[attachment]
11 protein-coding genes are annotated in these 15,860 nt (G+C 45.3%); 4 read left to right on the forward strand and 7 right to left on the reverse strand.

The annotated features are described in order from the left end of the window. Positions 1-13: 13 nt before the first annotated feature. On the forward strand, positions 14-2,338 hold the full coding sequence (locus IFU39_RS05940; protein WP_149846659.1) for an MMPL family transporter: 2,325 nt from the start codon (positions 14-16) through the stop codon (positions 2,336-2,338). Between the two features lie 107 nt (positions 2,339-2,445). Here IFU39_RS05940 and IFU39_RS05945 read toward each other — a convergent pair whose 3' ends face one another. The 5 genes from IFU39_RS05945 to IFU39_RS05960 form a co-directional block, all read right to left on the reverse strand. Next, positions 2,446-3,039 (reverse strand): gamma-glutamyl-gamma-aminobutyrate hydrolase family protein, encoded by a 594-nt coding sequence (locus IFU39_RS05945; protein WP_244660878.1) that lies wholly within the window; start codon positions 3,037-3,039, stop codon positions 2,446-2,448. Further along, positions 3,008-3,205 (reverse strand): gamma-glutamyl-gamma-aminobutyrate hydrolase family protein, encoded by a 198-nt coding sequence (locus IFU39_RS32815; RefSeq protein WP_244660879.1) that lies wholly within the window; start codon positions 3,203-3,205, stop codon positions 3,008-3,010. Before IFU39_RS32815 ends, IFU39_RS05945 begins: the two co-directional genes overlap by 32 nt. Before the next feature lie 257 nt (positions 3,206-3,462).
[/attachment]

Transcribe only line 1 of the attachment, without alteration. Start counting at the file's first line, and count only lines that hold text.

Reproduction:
11 protein-coding genes are annotated in these 15,860 nt (G+C 45.3%); 4 read left to right on the forward strand and 7 right to left on the reverse strand.